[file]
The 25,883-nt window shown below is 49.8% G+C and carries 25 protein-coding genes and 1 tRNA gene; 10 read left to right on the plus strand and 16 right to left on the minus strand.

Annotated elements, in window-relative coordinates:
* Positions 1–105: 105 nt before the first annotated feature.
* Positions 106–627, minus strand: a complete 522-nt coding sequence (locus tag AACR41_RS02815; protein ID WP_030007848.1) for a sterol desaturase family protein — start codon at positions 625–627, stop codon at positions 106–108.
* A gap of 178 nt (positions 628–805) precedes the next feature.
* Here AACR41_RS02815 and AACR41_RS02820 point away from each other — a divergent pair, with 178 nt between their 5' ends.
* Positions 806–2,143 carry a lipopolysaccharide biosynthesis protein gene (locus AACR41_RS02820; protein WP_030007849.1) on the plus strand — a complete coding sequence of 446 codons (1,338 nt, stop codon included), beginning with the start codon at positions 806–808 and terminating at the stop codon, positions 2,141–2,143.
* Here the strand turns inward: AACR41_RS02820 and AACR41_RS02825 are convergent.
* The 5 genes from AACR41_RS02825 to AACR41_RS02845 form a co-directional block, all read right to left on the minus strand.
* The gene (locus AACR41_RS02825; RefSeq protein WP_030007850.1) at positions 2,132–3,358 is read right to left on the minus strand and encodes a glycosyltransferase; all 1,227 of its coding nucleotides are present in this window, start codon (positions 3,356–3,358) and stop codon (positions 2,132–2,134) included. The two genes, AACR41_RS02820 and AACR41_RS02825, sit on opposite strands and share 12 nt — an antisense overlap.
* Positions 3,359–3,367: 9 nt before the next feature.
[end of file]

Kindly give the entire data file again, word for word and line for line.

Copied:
The 25,883-nt window shown below is 49.8% G+C and carries 25 protein-coding genes and 1 tRNA gene; 10 read left to right on the plus strand and 16 right to left on the minus strand.

Annotated elements, in window-relative coordinates:
* Positions 1–105: 105 nt before the first annotated feature.
* Positions 106–627, minus strand: a complete 522-nt coding sequence (locus tag AACR41_RS02815; protein ID WP_030007848.1) for a sterol desaturase family protein — start codon at positions 625–627, stop codon at positions 106–108.
* A gap of 178 nt (positions 628–805) precedes the next feature.
* Here AACR41_RS02815 and AACR41_RS02820 point away from each other — a divergent pair, with 178 nt between their 5' ends.
* Positions 806–2,143 carry a lipopolysaccharide biosynthesis protein gene (locus AACR41_RS02820; protein WP_030007849.1) on the plus strand — a complete coding sequence of 446 codons (1,338 nt, stop codon included), beginning with the start codon at positions 806–808 and terminating at the stop codon, positions 2,141–2,143.
* Here the strand turns inward: AACR41_RS02820 and AACR41_RS02825 are convergent.
* The 5 genes from AACR41_RS02825 to AACR41_RS02845 form a co-directional block, all read right to left on the minus strand.
* The gene (locus AACR41_RS02825; RefSeq protein WP_030007850.1) at positions 2,132–3,358 is read right to left on the minus strand and encodes a glycosyltransferase; all 1,227 of its coding nucleotides are present in this window, start codon (positions 3,356–3,358) and stop codon (positions 2,132–2,134) included. The two genes, AACR41_RS02820 and AACR41_RS02825, sit on opposite strands and share 12 nt — an antisense overlap.
* Positions 3,359–3,367: 9 nt before the next feature.